Hoodia gordonii

November 12, 2012

Hoodia gordonii

Hoodia gordonii is a weight loss dietary supplement derived from a cactus like succulent plant native to South Africa. The herb is known to have been used by South Africans as an appetite suppressant and research seems to indicate that a chemical compound derived from the herb decreases the amount of food ingested by lab rats. There is no current human research of any note but, there are a number of potential health risks associated with hoodia gordonii.

Characteristics of hoodia gordonii

  • Hoodia gordonii is similar in appearance to a cactus but is, in fact, a succulent

  • It is an entirely natural product but much research is being undertaken to try and discover and isolate the appetite suppressing qualities in order to create a diet drug that will be effective in the fight against obesity.

  • There are several varieties of hoodia – only the gordonii has the desired appetite suppressant qualities.

  • Hoodia gordonii creates an artificial feeling of fullness; effects may be felt immediately or may take several weeks to develop.

  • Other key results that have been reported include a reduction in interest in food, a general overall feeling of well being and a longer period of time before hunger is noticed again.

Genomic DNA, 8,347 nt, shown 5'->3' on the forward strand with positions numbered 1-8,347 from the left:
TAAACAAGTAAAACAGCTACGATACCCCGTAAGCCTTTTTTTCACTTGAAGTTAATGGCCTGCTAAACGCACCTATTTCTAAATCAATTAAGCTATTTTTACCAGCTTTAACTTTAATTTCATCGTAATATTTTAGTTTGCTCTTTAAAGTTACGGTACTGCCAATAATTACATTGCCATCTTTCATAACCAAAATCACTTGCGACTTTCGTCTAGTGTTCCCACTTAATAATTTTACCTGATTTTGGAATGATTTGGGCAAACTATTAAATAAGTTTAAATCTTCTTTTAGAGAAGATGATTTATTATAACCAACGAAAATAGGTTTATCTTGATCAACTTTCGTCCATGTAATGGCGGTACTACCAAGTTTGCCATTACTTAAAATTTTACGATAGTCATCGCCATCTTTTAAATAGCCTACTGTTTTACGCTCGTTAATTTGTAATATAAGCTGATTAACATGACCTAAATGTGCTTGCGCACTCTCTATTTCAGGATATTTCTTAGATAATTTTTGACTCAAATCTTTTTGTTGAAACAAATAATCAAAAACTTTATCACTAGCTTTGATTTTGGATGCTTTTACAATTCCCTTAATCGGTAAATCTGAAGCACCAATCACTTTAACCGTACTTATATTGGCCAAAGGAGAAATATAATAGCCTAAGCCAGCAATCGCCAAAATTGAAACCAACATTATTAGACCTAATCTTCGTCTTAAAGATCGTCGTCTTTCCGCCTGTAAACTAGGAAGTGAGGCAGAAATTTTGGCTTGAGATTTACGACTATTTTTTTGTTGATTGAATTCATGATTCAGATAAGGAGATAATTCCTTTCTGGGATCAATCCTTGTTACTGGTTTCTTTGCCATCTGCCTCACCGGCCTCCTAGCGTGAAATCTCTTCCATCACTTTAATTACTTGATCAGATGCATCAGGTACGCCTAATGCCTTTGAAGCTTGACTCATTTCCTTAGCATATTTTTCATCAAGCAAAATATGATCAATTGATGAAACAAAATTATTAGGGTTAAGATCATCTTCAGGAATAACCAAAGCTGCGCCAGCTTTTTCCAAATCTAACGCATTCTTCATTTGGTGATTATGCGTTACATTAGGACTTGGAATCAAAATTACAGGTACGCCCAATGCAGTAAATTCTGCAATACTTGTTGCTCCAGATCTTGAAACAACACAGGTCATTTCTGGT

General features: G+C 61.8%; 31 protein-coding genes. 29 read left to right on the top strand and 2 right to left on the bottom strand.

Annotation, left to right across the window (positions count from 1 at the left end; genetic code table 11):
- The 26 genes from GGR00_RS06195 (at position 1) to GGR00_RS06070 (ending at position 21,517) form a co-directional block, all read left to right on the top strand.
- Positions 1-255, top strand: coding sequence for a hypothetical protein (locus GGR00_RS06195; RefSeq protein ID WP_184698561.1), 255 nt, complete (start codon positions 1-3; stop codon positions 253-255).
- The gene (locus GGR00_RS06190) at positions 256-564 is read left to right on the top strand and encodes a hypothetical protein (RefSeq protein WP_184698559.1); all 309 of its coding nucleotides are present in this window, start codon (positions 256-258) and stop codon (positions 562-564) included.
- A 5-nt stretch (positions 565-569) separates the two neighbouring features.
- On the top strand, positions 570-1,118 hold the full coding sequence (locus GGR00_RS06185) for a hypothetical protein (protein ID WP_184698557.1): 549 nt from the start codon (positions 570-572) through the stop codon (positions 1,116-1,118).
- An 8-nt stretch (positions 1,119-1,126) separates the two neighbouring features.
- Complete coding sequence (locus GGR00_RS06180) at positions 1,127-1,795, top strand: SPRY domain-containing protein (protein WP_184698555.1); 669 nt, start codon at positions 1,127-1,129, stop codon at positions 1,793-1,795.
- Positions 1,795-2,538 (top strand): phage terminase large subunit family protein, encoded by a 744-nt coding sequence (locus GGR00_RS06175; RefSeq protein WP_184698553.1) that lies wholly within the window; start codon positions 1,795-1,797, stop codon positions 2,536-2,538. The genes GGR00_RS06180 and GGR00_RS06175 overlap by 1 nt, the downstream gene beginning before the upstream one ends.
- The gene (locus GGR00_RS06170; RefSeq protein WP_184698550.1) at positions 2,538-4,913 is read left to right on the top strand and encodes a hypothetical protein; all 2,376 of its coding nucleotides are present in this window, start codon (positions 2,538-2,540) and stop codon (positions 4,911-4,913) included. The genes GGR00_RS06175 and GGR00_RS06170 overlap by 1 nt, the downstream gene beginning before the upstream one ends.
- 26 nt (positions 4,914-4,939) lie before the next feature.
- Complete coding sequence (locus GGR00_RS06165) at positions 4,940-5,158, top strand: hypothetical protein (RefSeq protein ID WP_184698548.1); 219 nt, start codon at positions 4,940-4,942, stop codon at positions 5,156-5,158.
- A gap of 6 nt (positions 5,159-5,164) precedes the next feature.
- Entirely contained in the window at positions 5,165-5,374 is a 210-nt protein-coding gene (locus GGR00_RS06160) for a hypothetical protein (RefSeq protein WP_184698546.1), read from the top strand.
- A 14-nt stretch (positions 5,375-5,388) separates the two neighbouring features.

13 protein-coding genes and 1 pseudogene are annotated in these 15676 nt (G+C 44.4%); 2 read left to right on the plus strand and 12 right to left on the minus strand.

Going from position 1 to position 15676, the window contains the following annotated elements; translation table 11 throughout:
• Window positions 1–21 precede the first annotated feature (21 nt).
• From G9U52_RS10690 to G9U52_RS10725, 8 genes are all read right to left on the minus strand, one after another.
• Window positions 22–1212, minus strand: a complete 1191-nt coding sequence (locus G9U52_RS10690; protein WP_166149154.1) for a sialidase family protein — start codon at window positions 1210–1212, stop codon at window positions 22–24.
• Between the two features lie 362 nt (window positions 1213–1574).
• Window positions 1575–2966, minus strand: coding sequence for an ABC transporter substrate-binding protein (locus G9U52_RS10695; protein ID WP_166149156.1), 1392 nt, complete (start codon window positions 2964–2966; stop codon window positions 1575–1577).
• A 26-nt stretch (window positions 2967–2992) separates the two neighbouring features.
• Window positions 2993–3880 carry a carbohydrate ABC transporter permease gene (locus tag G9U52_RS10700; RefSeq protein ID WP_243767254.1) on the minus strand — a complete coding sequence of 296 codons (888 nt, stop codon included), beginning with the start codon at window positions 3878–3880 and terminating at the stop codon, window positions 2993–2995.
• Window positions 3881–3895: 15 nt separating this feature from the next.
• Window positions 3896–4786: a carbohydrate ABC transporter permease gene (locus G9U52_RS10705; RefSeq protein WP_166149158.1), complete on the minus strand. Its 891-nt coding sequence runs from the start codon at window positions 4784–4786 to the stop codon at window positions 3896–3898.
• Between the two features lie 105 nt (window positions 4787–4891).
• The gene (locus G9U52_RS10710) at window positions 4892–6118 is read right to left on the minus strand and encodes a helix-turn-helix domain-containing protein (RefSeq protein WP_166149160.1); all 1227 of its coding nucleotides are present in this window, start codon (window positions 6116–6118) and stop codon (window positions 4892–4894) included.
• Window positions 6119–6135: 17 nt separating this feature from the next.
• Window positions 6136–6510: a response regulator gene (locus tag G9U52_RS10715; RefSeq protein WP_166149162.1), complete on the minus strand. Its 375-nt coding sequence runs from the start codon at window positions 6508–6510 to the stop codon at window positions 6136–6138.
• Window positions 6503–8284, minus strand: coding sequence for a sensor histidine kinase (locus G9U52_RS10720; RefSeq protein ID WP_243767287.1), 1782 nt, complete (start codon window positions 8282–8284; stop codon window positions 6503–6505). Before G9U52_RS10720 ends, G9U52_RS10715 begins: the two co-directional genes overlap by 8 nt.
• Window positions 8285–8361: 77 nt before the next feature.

• The supplement is not a stimulant, has no known side effects and appears to be safe for most people.

  • Many people have found that taking hoodia gordonii helps in weight loss programs.

Regulation

Investigations have shown that many commercial weight loss products which list hoodia gordonii as an active ingredient actually contain very little of the product. The plant grows very slowly and enjoys international protection to prevent excess harvesting and production, this means, however, that supplies are limited.

Herbal supplements are not regulated in the same way as medicinal drugs and some have been found to be contaminated with heavy metals and other toxins.

Not suitable for diabetics

Diabetics should not begin taking any dietary supplement without first seeking the advice of their medical practitioner. Diabetic medications such as insulin or metformin are intended to regulate blood sugar levels – going without food for a long period of time may induce hypoglycaemia. Hypoglycaemia, or low blood sugar, may cause extreme fatigue, headaches, difficulty concentrating and shaking. In extreme cases it may also cause confusion, fainting, seizures and even coma.

Interactions with other medications

Scientists believe that hoodia is metabolized in the liver – this means that it may affect the role of other medications or cause alterations to levels of the medication in the bloodstream. Anyone who is taking any medications should discuss the use of hoodia with their medical practitioner.

Pregnancy considerations

Pregnant women are not usually advised to worry about dieting and weight loss for the duration of their pregnancy but rather to follow a healthy, well balanced diet which includes a wide variety of foods from each food group and to take part in regular, moderate exercise. The use of an appetite suppressant such as that contained in hoodia may prevent a pregnant woman consuming all the required nutrients for a healthy pregnancy. No research has been conducted into the effects of hoodia when taken by pregnant women and it is therefore probably not advisable to take this supplement.

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